Wipro is a major international technology services company based in India, and it is increasingly taking on work in “green industries.” Joshua, Amy and I met with a group of Wipro executives responsible for the professional development of the staff (over 100,000 employees!). They are practically running a university at Wipro, and it was fascinating to hear about their approach to continuing education through seminars, lectures and mobile device access. I took plenty of notes!

Our conversations with Azim Premji and Rishad Premji focused on how to raise Wesleyan’s profile in India and on how a liberal arts education can prepare graduates very well to become imaginative engineers.  I look forward to continuing these conversations as we enhance internationalization at Wes and develop connections between our programs and the broad spectrum of engineering (from infrastructure to technology and sustainability).

We had the chance to see a bit of Mysore today, and we’re off tomorrow before dawn. Next stop, London, for a brief visit with the Wes community there.

india_palace

india_bull

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Discovering Strategy

This past weekend the Board of Trustees, including its faculty, student and staff representatives, spent hours discussing some of the key themes that will form the strategy for Wesleyan going forward. We discussed together elements of our core purpose, and some of the crucial values that have guided the institution for years. Many of the key words will be familiar to Wesleyan folks: transformative liberal arts experience, service, creative and critical thinking, inspired teaching. We quickly developed a consensus around the central elements of our core purpose.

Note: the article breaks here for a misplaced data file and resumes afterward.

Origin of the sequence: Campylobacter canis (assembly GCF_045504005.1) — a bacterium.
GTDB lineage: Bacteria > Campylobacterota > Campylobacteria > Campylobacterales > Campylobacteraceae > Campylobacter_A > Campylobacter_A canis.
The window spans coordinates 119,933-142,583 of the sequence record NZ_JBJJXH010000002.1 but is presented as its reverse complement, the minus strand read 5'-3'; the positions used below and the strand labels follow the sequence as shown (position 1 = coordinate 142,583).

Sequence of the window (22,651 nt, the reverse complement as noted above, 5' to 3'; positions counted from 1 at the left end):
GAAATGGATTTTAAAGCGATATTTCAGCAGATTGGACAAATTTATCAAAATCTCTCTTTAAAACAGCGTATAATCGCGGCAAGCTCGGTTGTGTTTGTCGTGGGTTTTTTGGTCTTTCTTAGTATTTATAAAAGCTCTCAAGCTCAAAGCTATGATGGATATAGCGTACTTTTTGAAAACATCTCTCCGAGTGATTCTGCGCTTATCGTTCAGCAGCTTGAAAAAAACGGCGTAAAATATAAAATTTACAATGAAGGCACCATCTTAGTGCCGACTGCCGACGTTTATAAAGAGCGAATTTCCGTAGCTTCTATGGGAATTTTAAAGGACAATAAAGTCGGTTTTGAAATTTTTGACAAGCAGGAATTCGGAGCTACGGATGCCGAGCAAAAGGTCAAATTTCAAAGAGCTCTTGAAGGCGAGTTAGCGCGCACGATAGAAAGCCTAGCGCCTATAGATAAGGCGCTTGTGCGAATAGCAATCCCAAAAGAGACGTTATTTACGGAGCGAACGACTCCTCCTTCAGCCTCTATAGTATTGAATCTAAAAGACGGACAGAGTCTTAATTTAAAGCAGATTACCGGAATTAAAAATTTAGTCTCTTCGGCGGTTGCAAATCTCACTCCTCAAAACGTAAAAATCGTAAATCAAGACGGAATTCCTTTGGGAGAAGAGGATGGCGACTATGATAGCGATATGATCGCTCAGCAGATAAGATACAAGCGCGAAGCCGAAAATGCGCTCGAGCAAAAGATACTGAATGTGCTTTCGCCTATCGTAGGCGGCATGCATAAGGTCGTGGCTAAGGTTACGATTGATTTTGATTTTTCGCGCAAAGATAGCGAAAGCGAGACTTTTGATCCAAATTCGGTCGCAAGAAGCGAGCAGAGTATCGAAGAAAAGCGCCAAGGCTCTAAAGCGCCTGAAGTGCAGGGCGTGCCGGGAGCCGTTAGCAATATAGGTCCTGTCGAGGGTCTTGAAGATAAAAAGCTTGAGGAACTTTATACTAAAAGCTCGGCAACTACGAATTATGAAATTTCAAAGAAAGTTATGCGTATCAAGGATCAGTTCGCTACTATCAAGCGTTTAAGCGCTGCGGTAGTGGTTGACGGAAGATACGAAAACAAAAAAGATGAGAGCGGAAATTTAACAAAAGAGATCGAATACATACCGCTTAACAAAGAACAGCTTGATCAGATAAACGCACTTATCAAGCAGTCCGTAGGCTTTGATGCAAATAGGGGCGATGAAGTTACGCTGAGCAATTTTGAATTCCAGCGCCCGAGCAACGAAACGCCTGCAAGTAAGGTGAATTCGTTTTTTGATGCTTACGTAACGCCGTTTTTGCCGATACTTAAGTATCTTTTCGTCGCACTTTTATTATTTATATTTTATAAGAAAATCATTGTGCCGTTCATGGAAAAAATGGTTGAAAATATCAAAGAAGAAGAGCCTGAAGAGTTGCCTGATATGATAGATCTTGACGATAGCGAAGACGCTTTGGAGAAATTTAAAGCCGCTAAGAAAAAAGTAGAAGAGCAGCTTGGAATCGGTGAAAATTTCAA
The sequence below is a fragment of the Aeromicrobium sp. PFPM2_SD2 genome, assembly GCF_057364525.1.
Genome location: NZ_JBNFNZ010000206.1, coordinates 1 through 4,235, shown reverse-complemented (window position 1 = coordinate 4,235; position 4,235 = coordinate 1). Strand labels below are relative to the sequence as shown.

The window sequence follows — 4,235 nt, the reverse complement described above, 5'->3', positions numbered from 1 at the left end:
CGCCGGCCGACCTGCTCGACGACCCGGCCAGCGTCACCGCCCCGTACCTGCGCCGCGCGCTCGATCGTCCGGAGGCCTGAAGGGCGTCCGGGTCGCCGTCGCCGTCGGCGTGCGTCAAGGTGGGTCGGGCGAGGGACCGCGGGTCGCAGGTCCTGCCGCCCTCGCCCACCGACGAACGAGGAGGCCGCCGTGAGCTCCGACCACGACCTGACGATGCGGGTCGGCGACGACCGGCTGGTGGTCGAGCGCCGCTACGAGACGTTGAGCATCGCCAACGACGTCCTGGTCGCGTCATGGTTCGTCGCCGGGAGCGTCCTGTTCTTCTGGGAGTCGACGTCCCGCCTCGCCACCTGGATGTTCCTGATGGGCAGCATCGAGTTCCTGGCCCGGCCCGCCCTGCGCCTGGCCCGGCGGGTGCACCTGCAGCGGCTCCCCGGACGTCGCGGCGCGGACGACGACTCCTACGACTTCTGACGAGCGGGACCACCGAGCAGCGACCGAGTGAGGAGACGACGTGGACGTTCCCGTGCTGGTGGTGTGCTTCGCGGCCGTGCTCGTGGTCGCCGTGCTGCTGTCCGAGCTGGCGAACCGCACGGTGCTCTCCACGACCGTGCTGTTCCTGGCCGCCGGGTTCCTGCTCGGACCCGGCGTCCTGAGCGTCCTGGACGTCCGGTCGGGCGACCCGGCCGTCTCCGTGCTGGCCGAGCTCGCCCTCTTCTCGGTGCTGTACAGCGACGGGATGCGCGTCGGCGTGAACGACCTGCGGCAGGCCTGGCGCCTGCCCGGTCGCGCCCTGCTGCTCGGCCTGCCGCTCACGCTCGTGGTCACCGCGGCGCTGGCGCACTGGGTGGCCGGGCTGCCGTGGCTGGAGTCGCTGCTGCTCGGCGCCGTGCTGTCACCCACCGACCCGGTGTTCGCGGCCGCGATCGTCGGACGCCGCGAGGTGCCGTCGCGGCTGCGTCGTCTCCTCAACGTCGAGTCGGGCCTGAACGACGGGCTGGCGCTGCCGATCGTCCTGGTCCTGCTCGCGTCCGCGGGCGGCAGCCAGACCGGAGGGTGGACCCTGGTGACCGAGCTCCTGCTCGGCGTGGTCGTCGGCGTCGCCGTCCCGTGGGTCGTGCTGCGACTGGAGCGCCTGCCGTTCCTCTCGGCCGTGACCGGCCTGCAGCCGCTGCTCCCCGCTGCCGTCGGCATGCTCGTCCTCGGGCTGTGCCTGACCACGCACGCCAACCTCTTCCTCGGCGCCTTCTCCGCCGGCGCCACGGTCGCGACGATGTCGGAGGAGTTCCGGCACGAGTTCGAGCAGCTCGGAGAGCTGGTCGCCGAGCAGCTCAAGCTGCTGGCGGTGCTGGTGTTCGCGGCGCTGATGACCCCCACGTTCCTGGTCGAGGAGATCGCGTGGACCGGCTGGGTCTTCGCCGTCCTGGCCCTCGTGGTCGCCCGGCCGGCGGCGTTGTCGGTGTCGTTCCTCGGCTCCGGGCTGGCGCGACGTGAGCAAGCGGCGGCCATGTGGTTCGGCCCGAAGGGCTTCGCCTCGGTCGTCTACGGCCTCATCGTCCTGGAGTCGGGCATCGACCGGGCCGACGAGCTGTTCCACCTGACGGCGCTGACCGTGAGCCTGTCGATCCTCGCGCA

We then settled on four main elements of strategy: Energizing Wesleyan’s Distinctive Educational Experience; Achieving Recognition as an Extraordinary Institution; Delivering Excellent Stakeholder Experiences (for students, alumni, faculty, and staff); Working Within a Sustainable Economic Model. Within each of these areas we developed some key aspects on which we will be working over the next few months to focus our use of intellectual energy and financial resources.

The work we did this past weekend helps refine the framework for planning that I’ve distributed as Wesleyan 2020. On Sunday night I met with the Wesleyan Student Assembly to discuss the retreat and any concerns students might have. As usual, there were great questions concerning the curriculum, budget and other campus issues. I always learn a lot from meeting with the student leadership.

We are refining our ideas for the future and working together to coordinate all our efforts to help Wesleyan live up to its potential. This afternoon I met with the faculty ad hoc committee to discuss more short term budget priority issues. There was much common ground, but still some difficult choices ahead. With our shared sense of purpose, I am confident that we will be successful in steering our school through these uncertain economic times.

Over the weekend we took a break to dedicate the new Sukkah designed by Prof. Elijah Huge and his students in an architecture studio class. It was a joyous occasion, and the sight of the beautiful temporary bamboo structure on Foss Hill makes me smile each time I see it. You can wander into the Sukkah to study, or to play music, or just to lie on the grass to see the light shine through the bamboo. It’s a shelter and an inspiration. In this way, it reminds me of Wesleyan.